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I spend a lot of time writing and thinking about what wisdom is. I like to think how we can share the wisdom we’ve developed over our lifetime with others.

Many times people I’m talking with will stop me and ask what I mean by the word wisdom. That’s what our post will be about today.

My definition of wisdom

For me, wisdom is the sum of the life experiences that you’ve had, the mistakes you’ve made and the lessons you’ve learned from your mistakes. In a certain respect wisdom comes from things you’ve read, whether they are articles or books. It comes from attending seminars and learning from masters and you can even get wisdom from watching movies and video.

Those are the easy ways of gaining wisdom. The hard one is the school of hard knocks or just living life. The longer we live, the more opportunities we have to experience life and learn lessons along the way.

The challenge with wisdom

The challenge with learning all the lessons we can from living is telling ourselves the truth. For many, looking in the mirror and telling yourself the truth is a very difficult thing to do.

The only way this happens is if you become responsible for your own experience. When you live in a world where things aren’t your fault, you won’t learn anything. If that’s you, then for you to gain and share wisdom will become almost impossible.

For me, personal responsibility is the one trait that’s allowed me to learn and think about the wisdom that I’ve gained. This doesn’t mean that I’m a perfect person. I’m far away from that. What it allows me to learn is what I could have done differently and what I want to do differently in the future.

How to gain and share wisdom

Now that you know what wisdom is and how you identify its lessons, it’s time to think about how you share your wisdom. If you only gain wisdom and never share it, shame on you.

You can share your wisdom by writing for others, do videos that others consume or my favorite, just have one-on-one conversations with others.

Now that you know how to gain wisdom, it’s time for you to learn how to share it. The reason I like one-on-one sharing is it’s the most effective way to share wisdom. It’s not the easiest nor is it the way to have the widest audience. That’s where creating content for others comes in.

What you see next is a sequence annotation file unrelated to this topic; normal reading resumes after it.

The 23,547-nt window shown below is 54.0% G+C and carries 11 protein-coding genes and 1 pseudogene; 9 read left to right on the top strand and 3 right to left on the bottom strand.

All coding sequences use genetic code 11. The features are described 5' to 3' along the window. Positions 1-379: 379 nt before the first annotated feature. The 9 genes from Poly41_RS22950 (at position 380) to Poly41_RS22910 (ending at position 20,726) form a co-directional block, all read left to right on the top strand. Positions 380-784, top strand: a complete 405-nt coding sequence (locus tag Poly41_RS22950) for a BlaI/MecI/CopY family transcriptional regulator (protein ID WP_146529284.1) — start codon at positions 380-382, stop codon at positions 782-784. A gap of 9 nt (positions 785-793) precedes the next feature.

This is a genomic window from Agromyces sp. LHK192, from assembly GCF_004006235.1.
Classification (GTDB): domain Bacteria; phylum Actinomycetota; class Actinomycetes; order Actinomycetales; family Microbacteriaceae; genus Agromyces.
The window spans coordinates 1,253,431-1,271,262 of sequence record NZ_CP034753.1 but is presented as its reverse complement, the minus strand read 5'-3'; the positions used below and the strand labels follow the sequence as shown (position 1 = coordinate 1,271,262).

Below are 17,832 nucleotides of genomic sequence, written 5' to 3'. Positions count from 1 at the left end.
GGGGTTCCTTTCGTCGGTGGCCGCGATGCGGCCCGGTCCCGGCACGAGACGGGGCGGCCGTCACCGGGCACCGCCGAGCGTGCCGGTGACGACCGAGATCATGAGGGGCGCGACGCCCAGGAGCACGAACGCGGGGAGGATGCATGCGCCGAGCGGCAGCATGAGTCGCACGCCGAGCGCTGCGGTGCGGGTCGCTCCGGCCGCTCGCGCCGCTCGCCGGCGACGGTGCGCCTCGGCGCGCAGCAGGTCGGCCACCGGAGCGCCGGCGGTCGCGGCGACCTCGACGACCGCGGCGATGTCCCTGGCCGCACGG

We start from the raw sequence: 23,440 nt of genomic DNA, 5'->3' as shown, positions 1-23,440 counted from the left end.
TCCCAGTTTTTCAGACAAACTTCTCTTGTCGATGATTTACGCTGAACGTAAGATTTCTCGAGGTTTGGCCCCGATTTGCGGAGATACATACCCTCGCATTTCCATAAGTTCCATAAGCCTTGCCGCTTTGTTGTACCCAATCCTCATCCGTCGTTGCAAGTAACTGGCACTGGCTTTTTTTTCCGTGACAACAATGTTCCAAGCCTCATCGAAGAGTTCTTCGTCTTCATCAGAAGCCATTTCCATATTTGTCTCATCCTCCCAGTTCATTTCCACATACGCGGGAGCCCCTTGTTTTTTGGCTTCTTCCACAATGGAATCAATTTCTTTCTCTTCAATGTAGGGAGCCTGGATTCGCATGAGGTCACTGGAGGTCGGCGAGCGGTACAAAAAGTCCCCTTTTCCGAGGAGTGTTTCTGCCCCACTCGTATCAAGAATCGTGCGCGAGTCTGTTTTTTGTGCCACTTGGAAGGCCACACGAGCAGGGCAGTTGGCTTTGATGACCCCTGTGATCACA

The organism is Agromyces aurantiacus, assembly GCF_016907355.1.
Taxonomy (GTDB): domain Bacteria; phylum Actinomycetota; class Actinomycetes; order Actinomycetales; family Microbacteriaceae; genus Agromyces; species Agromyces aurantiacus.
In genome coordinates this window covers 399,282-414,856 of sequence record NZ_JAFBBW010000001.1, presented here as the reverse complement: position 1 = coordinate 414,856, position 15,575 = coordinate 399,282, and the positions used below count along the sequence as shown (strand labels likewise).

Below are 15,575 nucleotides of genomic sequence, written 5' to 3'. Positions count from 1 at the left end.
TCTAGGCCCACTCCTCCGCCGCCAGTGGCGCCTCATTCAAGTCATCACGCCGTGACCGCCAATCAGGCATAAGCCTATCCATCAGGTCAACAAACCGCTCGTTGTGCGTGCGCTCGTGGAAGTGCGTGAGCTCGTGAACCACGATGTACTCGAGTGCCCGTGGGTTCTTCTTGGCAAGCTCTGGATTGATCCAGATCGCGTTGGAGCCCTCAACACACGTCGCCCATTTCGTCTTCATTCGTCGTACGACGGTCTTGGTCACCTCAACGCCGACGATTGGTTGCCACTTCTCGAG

When you have individual conversations, you have time to follow up and provide followup information. It’s follow up information where you really get to teach lessons you’ve learned.  It’s also where I find the most satisfaction in sharing any wisdom I may have developed.

Why wisdom is the something it takes time to develop

Wisdom and learning are two different things. Learn to gain wisdom. You also have to live for a significant period of time for those lessons to have perspective.

I find having perspective on what I’ve learned is where wisdom comes from. When I was younger, I learned and learned and learned. I had very little wisdom because although I had learned the theory I had tried to apply none of those theories in the real world.

The longer I live, the more experience I’ve had. Those experiences tell me whether what I learned make any sense and if that knowledge applies in the real world. Often I find it’s not. When I learn that, I know it’s not worth sharing.

If experience tells me it works, then it’s a great thing to share. The longer I have to experience lessons, the better understanding I have about how well or poorly they work. This takes years and years and it’s why in many societies we venerate those who have lived many years.

How to share what you’ve learned

Wisdom I’ve gained allows me to stop making many mistakes. Not all, we make mistakes for our entire life. When I share any wisdom, I’ve gained I anchor what I’ve learned in my experience. The stronger those anchors are, the easier it becomes for me to share what I’ve learned.

Often, when we share information we just blurt it out whether the person we’re speaking with wants to hear it or not. My recommendation is to stop doing this.

Instead, make sure the person you’re speaking with wants to learn what you know. Just spouting what you “should” do is something that never works well. Instead, when someone is curious, then it’s time to share.

You can always write blog posts, produce solo podcasts or videos. Those who are interested can find your thoughts and if they’re interested, they can follow up with you. I’m always amazed and thankful that almost anyone I’ve reached out to has responded with useful information from wisdom they’ve gained over their life.

You can do the same. You can put out what you think and then follow up with those who are interested.

This is especially true with your family. There is no need to cram what you’ve learned down other’s throats. Be there and be ready to share when the time comes. And, the time almost always comes.

Be a mentor to someone younger than you

When you live a full life, it’s almost criminal if you don’t share what you’ve learned with someone who’s at least two generations younger than you. When you do this, there are two things that happen.

First, you’re helping that younger person avoid mistakes you’ve made. The second is you’ll find you get a great deal of satisfaction sharing what you’ve learned.

I discovered this when I started helping rising generations get ready to take over a business. One of the most satisfying things I do is help younger folks get ready to step into senior roles in the business they work.

What about you? What do you find satisfying when you share wisdom with those who are younger? Why don’t you let me know in the comments below?

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Topics: learning experiences, Mentor, wisdom, life long learning, sharing wisdom

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